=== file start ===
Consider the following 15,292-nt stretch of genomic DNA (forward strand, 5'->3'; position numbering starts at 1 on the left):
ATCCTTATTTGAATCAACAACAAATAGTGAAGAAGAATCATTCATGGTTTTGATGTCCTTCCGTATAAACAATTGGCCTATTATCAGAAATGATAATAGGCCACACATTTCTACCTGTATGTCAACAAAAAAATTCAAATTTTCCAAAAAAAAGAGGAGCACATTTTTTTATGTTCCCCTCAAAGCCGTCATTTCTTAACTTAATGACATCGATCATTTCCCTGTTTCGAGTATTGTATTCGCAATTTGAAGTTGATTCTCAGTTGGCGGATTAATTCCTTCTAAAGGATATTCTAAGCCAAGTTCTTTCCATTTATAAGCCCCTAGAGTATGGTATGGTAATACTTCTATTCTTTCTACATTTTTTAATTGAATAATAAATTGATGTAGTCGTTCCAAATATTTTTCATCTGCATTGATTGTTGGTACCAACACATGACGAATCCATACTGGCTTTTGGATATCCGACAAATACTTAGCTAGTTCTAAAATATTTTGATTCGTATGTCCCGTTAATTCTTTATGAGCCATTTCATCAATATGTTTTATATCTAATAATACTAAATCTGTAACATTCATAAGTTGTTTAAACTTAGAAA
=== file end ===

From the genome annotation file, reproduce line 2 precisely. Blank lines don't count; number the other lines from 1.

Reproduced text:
ATCCTTATTTGAATCAACAACAAATAGTGAAGAAGAATCATTCATGGTTTTGATGTCCTTCCGTATAAACAATTGGCCTATTATCAGAAATGATAATAGGCCACACATTTCTACCTGTATGTCAACAAAAAAATTCAAATTTTCCAAAAAAAAGAGGAGCACATTTTTTTATGTTCCCCTCAAAGCCGTCATTTCTTAACTTAATGACATCGATCATTTCCCTGTTTCGAGTATTGTATTCGCAATTTGAAGTTGATTCTCAGTTGGCGGATTAATTCCTTCTAAAGGATATTCTAAGCCAAGTTCTTTCCATTTATAAGCCCCTAGAGTATGGTATGGTAATACTTCTATTCTTTCTACATTTTTTAATTGAATAATAAATTGATGTAGTCGTTCCAAATATTTTTCATCTGCATTGATTGTTGGTACCAACACATGACGAATCCATACTGGCTTTTGGATATCCGACAAATACTTAGCTAGTTCTAAAATATTTTGATTCGTATGTCCCGTTAATTCTTTATGAGCCATTTCATCAATATGTTTTATATCTAATAATACTAAATCTGTAACATTCATAAGTTGTTTAAACTTAGAAA